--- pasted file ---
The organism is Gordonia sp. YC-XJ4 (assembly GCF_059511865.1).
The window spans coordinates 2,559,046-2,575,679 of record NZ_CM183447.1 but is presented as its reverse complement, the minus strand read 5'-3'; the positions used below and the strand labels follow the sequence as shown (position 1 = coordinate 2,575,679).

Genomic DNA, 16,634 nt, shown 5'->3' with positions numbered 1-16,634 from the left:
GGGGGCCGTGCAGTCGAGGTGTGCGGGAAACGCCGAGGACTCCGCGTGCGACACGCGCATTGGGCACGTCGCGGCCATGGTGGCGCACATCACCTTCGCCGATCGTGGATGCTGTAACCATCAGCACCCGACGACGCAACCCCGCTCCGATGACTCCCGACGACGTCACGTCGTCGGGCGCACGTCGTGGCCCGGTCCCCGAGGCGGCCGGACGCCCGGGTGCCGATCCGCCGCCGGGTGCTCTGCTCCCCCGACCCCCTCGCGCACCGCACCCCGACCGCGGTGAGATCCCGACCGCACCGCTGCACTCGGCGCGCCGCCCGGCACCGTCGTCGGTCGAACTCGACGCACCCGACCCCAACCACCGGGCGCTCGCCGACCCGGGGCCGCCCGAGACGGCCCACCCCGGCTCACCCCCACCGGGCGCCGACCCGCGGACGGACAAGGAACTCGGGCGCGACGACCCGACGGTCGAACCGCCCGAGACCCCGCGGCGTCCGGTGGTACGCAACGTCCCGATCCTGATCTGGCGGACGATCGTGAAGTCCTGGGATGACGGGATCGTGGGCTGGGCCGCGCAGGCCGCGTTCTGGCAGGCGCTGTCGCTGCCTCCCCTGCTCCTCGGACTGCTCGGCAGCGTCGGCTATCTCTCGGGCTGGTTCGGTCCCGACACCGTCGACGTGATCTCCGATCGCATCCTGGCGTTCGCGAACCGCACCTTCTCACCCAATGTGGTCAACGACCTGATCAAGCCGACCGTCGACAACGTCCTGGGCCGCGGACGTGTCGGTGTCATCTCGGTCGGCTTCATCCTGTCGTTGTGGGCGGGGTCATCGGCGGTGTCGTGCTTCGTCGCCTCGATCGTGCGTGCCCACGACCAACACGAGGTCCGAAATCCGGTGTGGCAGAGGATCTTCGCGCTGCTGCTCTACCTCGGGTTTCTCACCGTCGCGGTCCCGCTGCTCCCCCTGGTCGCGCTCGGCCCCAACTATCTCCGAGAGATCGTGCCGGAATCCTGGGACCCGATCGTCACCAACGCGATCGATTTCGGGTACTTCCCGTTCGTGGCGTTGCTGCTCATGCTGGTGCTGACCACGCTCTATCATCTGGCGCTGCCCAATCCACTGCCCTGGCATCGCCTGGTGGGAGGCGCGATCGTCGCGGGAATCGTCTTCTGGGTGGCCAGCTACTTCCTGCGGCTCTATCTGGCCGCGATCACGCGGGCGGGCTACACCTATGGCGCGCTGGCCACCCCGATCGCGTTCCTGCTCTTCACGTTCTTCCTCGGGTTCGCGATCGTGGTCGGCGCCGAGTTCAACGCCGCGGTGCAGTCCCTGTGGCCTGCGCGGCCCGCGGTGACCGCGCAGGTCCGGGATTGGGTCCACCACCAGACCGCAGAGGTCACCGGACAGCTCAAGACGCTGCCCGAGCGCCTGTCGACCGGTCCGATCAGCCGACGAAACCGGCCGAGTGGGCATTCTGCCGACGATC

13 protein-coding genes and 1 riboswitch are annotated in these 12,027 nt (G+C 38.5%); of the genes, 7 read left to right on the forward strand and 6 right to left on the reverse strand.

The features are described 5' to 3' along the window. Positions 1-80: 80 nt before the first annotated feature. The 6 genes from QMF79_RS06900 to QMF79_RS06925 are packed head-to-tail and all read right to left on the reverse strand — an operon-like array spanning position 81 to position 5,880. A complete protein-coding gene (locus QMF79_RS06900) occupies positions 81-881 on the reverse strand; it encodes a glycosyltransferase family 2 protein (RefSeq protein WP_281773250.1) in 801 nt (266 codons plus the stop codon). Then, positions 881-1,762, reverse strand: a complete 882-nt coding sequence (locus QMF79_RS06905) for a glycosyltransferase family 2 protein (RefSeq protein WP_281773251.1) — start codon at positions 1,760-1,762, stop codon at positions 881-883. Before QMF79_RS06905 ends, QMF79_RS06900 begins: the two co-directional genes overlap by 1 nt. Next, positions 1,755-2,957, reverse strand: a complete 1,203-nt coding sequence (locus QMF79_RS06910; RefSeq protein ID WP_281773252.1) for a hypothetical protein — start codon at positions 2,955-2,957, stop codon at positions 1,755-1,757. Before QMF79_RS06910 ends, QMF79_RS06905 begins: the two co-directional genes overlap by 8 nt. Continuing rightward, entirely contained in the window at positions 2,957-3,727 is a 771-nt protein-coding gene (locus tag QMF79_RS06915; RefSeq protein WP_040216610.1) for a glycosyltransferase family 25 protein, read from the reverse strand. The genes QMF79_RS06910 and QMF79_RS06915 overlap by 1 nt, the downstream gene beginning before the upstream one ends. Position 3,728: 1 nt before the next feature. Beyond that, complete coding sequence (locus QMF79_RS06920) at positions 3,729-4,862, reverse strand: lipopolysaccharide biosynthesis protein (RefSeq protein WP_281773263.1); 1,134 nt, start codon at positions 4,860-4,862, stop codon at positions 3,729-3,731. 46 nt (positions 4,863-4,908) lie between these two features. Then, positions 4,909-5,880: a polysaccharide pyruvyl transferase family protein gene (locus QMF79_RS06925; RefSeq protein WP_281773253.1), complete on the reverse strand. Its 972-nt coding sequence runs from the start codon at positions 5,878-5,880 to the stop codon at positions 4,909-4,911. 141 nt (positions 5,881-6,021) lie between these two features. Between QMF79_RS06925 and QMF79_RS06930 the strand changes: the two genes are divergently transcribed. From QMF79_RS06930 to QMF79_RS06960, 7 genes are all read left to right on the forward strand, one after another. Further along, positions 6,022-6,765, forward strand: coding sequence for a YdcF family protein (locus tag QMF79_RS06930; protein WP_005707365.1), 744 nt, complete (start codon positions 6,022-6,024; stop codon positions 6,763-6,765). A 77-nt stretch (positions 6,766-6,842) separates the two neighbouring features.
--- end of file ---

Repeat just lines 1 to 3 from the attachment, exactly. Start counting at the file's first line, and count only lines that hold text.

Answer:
The organism is Gordonia sp. YC-XJ4 (assembly GCF_059511865.1).
The window spans coordinates 2,559,046-2,575,679 of record NZ_CM183447.1 but is presented as its reverse complement, the minus strand read 5'-3'; the positions used below and the strand labels follow the sequence as shown (position 1 = coordinate 2,575,679).

Genomic DNA, 16,634 nt, shown 5'->3' with positions numbered 1-16,634 from the left: